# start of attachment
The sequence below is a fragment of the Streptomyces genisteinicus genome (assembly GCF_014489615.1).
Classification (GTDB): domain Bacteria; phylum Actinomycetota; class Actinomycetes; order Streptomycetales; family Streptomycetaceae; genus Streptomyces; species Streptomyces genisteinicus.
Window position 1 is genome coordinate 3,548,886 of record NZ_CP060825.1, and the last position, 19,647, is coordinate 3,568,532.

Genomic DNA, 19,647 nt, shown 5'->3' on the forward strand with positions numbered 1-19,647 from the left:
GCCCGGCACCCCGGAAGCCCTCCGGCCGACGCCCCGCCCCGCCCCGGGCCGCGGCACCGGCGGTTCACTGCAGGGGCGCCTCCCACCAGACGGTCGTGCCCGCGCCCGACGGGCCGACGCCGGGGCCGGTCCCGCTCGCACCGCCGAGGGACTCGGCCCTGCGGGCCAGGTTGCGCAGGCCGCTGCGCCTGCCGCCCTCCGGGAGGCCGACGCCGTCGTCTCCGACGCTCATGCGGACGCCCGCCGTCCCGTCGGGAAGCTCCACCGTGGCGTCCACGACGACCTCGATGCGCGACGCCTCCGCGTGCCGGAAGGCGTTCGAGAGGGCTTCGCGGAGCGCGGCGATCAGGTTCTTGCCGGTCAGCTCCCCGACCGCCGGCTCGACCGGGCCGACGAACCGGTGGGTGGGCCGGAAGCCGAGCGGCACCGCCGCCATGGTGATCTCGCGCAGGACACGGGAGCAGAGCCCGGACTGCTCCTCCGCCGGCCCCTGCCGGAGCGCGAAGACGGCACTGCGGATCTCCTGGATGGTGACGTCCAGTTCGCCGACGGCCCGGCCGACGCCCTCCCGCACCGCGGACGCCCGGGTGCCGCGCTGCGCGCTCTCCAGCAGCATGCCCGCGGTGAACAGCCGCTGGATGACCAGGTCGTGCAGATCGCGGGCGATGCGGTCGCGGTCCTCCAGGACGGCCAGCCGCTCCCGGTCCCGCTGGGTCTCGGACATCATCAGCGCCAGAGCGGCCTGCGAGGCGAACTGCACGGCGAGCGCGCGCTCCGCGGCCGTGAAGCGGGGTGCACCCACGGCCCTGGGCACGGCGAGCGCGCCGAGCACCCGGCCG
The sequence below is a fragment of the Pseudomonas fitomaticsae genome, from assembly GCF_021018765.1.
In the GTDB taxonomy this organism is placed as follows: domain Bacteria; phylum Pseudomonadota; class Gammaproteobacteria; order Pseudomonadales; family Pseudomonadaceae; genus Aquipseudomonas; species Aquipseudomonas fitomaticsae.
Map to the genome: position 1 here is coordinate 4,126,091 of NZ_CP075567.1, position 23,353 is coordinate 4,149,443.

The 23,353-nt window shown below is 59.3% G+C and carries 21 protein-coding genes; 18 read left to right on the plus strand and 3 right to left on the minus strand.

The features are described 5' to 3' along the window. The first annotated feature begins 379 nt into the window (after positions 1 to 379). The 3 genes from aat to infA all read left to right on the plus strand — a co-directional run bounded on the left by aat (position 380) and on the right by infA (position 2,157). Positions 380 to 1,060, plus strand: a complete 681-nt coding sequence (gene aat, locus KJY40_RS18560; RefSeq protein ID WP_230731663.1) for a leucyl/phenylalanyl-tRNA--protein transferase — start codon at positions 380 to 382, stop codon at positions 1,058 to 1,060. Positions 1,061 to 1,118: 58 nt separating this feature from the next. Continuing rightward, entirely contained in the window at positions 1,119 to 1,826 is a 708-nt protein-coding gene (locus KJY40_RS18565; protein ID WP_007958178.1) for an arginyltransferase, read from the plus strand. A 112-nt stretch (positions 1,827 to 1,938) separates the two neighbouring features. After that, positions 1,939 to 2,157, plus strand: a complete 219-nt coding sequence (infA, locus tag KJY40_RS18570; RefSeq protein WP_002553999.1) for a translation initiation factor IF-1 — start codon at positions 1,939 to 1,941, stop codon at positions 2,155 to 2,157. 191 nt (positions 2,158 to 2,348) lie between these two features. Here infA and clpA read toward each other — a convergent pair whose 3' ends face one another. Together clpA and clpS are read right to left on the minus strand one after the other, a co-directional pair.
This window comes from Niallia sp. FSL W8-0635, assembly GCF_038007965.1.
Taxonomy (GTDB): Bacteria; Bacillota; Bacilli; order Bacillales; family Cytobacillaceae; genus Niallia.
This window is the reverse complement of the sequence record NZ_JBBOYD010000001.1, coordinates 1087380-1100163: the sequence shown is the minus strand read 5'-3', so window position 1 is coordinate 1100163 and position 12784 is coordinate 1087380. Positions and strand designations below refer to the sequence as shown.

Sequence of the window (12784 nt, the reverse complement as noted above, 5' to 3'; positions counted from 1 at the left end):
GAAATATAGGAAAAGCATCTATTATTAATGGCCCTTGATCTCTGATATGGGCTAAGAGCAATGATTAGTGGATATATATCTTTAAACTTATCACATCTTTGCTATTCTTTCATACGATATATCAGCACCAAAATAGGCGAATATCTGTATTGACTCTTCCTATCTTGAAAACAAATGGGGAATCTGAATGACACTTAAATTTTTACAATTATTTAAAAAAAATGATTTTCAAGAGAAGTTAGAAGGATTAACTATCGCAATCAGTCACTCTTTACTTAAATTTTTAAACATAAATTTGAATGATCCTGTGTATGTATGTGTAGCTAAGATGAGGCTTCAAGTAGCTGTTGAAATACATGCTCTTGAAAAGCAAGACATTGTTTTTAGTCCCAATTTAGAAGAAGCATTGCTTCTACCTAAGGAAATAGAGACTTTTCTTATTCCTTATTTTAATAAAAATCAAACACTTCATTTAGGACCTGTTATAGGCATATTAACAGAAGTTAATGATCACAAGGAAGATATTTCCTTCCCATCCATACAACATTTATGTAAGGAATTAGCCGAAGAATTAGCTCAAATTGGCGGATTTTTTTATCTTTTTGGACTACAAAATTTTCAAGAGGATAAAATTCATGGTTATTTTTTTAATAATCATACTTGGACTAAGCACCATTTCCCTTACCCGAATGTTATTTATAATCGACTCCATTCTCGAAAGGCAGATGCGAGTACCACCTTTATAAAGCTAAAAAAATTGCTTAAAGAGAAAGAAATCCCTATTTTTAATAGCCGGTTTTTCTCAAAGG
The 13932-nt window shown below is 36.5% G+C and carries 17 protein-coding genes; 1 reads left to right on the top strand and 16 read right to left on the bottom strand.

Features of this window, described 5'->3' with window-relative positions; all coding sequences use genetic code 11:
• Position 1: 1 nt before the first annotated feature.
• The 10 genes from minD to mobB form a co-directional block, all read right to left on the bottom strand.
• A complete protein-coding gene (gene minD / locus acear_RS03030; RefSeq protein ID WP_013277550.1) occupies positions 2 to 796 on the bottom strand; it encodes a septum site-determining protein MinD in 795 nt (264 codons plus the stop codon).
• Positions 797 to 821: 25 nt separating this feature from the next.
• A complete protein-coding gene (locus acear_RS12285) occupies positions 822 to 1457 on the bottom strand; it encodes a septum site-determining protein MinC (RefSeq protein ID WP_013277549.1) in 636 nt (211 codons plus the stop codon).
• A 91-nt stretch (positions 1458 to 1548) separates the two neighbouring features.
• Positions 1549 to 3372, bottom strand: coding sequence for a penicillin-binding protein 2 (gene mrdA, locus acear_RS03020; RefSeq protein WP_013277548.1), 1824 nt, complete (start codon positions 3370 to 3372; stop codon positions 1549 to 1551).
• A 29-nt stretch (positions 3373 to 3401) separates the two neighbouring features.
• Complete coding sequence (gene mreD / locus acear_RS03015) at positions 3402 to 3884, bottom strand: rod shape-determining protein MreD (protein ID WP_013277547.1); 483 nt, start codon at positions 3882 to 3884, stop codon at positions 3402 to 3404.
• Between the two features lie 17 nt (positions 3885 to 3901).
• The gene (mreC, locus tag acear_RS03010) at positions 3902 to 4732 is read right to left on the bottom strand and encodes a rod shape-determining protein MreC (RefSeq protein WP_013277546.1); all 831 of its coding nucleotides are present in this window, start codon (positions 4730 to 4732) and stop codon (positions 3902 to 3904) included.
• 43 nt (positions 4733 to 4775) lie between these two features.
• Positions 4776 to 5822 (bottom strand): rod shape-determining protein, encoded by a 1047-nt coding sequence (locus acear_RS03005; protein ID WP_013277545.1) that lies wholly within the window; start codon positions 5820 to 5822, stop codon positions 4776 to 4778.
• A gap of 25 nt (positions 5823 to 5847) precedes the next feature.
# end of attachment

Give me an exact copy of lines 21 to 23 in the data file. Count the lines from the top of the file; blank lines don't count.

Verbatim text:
• Positions 797 to 821: 25 nt separating this feature from the next.
• A complete protein-coding gene (locus acear_RS12285) occupies positions 822 to 1457 on the bottom strand; it encodes a septum site-determining protein MinC (RefSeq protein ID WP_013277549.1) in 636 nt (211 codons plus the stop codon).
• A 91-nt stretch (positions 1458 to 1548) separates the two neighbouring features.